Communicating Humor in E. Nesbit’s Fantasy Trilogy
English & World Languages
The year 2006 marks the hundredth anniversary of book publication of the final volume of the Psammead trilogy-Five Children and It (1902), The Phoenix and the Carpet (1904), and The Story of the Amulet (1906)-a remarkable series of fantasy novels for children by an equally remarkable writer, Edith Nesbit. In this trilogy, Nesbit combined fantasy and history with the domestic realism and humor of her Bastable books-The Story of the Treasure Seekers (1899), The Wouldbegoods (1901), and The New Treasure Seekers (1904)-the books that established her reputation as one of England's preeminent writers for children. By doing so, she not only earned popularity with several generations of child readers, but she also established her claim to a position in the pantheon of important writers for children.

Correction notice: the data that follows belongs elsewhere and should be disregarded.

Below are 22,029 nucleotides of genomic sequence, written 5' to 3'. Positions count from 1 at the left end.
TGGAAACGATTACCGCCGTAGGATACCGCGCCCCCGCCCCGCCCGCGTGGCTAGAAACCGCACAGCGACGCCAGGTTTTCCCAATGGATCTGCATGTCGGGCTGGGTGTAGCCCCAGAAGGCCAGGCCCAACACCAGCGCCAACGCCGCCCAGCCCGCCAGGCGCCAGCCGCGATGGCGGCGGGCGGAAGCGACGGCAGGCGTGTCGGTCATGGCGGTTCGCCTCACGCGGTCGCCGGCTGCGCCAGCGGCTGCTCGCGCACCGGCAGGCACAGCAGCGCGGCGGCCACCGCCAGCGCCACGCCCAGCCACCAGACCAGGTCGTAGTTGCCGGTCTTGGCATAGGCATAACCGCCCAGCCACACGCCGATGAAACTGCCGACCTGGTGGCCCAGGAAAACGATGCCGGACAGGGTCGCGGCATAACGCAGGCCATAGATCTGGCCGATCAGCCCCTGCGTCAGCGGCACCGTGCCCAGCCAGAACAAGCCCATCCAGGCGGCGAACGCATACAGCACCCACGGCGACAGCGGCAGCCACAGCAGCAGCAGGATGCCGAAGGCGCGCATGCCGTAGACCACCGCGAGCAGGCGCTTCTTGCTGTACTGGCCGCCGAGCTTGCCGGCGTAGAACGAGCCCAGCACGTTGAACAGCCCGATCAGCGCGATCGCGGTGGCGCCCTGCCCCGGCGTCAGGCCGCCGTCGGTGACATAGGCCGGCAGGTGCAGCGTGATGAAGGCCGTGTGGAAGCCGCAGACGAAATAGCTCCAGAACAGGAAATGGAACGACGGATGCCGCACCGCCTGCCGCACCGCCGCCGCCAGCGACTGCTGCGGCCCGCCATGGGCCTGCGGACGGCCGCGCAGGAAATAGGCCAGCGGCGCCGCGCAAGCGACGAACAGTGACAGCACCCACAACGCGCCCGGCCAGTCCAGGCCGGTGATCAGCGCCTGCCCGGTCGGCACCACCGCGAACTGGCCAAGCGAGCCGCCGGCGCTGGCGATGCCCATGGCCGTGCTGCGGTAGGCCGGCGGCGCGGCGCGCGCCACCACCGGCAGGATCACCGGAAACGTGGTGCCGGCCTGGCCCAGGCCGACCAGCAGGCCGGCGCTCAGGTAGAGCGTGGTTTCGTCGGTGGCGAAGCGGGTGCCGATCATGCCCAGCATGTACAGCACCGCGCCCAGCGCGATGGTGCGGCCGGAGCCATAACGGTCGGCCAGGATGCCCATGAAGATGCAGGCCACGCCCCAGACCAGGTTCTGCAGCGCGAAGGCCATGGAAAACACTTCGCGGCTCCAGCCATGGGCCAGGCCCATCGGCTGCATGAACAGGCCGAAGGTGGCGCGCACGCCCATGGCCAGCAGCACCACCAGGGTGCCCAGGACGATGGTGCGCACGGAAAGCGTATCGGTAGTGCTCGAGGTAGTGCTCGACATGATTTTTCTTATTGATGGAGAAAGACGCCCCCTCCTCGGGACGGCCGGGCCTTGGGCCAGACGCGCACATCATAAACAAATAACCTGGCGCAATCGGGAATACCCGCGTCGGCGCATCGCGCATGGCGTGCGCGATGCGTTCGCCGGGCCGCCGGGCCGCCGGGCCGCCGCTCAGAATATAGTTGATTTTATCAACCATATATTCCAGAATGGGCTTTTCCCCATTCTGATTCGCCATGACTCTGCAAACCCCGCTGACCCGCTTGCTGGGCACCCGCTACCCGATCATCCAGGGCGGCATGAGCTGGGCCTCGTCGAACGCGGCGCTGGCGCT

The essays collected in this volume celebrate the completion of the Psammead trilogy. Written by both established and new scholars in England, Canada, and the United States, these essays employ differing critical strategies and place Nesbit in various contexts to assess her achievement. In producing books with memorable comic moments, character-testing adventures, plausible child characters with real feelings and real limitations, and interesting and challenging thematic material, Nesbit produced in the Psammead trilogy books that children still read with enjoyment. Such fantasies truly are classics of children's literature. Teachers and students of children's literature and of British literature and culture will find this a valuable guide to critically reviewing and enjoying Nesbit's works.
White, Donna R. “Communicating Humor in E. Nesbit’s Fantasy Trilogy.” E. Nesbit’s Psammead Trilogy: A Children’s Classic at 100, edited by Raymond Jones. Lanham: Scarecrow Press, 2006. 111-33.